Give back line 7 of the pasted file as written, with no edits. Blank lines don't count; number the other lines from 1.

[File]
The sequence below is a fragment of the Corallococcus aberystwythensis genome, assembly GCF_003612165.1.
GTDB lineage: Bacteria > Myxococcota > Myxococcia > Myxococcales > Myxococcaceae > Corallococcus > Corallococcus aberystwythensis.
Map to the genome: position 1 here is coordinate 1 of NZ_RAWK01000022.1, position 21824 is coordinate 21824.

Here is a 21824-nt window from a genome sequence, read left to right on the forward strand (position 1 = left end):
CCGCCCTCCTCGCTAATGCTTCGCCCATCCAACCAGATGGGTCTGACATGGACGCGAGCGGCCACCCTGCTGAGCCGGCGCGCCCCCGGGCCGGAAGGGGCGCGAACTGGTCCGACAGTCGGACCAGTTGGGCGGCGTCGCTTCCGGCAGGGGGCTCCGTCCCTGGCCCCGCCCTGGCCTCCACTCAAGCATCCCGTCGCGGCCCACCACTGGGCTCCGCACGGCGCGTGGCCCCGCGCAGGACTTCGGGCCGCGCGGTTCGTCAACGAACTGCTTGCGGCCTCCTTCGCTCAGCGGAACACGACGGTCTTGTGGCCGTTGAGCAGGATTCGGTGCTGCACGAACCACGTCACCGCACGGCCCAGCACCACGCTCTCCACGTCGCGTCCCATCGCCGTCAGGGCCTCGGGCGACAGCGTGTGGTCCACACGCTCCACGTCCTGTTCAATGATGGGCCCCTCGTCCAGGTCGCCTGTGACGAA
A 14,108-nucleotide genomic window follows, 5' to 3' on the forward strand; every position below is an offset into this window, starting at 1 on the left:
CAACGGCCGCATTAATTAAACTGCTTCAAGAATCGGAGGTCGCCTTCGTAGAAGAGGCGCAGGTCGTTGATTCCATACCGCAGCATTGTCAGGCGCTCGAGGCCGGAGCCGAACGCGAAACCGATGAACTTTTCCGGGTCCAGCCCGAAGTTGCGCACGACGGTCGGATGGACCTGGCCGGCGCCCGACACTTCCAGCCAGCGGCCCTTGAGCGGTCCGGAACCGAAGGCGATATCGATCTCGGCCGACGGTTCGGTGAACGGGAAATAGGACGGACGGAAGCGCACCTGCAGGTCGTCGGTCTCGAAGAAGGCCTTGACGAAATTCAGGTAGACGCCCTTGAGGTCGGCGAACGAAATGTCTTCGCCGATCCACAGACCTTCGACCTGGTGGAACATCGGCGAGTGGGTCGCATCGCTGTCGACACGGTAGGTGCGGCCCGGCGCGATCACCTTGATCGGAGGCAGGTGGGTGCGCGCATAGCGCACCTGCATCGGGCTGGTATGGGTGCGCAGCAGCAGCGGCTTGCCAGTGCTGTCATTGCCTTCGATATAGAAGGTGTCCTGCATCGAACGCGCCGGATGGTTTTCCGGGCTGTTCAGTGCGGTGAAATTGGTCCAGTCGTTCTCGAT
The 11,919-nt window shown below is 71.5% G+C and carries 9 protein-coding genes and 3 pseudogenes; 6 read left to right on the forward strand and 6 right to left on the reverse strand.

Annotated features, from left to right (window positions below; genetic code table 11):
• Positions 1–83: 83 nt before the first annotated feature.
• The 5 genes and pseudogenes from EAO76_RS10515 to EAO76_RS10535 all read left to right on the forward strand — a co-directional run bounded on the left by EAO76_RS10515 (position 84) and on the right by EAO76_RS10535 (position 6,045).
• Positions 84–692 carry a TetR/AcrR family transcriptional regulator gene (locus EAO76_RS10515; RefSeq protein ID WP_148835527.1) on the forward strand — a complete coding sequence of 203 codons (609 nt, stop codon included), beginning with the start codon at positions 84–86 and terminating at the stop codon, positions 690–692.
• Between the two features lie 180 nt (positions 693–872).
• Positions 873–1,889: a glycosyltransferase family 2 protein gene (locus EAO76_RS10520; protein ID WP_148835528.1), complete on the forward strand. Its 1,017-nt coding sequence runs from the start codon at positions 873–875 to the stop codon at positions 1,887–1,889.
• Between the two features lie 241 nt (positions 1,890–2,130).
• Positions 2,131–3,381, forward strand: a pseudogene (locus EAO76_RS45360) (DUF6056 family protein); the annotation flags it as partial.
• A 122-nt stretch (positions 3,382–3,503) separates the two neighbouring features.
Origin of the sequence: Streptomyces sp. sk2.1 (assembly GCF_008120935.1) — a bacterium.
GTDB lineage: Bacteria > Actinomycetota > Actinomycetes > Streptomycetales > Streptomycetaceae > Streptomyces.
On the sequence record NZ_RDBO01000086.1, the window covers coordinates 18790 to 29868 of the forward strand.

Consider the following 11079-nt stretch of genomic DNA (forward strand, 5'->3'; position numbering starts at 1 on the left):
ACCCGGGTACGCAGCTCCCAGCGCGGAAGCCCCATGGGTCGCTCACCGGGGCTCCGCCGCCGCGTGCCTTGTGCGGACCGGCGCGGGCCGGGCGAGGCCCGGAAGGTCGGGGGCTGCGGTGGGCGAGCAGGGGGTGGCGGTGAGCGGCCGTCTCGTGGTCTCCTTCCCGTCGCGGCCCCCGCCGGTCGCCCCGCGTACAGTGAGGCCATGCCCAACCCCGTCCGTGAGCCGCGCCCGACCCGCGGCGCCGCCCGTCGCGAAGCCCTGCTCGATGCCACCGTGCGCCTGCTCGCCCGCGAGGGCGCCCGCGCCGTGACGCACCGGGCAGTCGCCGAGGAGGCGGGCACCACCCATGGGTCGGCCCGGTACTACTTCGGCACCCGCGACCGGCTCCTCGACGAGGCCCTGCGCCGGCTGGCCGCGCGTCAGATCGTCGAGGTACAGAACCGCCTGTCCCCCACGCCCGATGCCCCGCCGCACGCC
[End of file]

CAACGGCCGCATTAATTAAACTGCTTCAAGAATCGGAGGTCGCCTTCGTAGAAGAGGCGCAGGTCGTTGATTCCATACCGCAGCATTGTCAGGCGCTCGAGGCCGGAGCCGAACGCGAAACCGATGAACTTTTCCGGGTCCAGCCCGAAGTTGCGCACGACGGTCGGATGGACCTGGCCGGCGCCCGACACTTCCAGCCAGCGGCCCTTGAGCGGTCCGGAACCGAAGGCGATATCGATCTCGGCCGACGGTTCGGTGAACGGGAAATAGGACGGACGGAAGCGCACCTGCAGGTCGTCGGTCTCGAAGAAGGCCTTGACGAAATTCAGGTAGACGCCCTTGAGGTCGGCGAACGAAATGTCTTCGCCGATCCACAGACCTTCGACCTGGTGGAACATCGGCGAGTGGGTCGCATCGCTGTCGACACGGTAGGTGCGGCCCGGCGCGATCACCTTGATCGGAGGCAGGTGGGTGCGCGCATAGCGCACCTGCATCGGGCTGGTATGGGTGCGCAGCAGCAGCGGCTTGCCAGTGCTGTCATTGCCTTCGATATAGAAGGTGTCCTGCATCGAACGCGCCGGATGGTTTTCCGGGCTGTTCAGTGCGGTGAAATTGGTCCAGTCGTTCTCGAT